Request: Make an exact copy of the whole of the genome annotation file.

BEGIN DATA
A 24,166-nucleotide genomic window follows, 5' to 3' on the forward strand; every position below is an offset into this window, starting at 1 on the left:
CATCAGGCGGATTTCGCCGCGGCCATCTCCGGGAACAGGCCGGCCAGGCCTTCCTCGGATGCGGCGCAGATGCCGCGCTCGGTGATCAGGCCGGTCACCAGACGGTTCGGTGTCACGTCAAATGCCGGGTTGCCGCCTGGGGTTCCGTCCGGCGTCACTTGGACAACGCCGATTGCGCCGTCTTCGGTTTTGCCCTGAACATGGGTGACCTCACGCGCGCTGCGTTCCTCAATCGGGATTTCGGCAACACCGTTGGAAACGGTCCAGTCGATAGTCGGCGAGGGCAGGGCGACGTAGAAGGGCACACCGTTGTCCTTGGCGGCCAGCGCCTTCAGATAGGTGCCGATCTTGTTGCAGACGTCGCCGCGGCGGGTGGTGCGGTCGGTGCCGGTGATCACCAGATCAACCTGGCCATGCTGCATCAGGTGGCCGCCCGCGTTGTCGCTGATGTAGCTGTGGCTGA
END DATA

A 24,166-nucleotide genomic window follows, 5' to 3' on the forward strand; every position below is an offset into this window, starting at 1 on the left:
CATCAGGCGGATTTCGCCGCGGCCATCTCCGGGAACAGGCCGGCCAGGCCTTCCTCGGATGCGGCGCAGATGCCGCGCTCGGTGATCAGGCCGGTCACCAGACGGTTCGGTGTCACGTCAAATGCCGGGTTGCCGCCTGGGGTTCCGTCCGGCGTCACTTGGACAACGCCGATTGCGCCGTCTTCGGTTTTGCCCTGAACATGGGTGACCTCACGCGCGCTGCGTTCCTCAATCGGGATTTCGGCAACACCGTTGGAAACGGTCCAGTCGATAGTCGGCGAGGGCAGGGCGACGTAGAAGGGCACACCGTTGTCCTTGGCGGCCAGCGCCTTCAGATAGGTGCCGATCTTGTTGCAGACGTCGCCGCGGCGGGTGGTGCGGTCGGTGCCGGTGATCACCAGATCAACCTGGCCATGCTGCATCAGGTGGCCGCCCGCGTTGTCGCTGATGTAGCTGTGGCTGA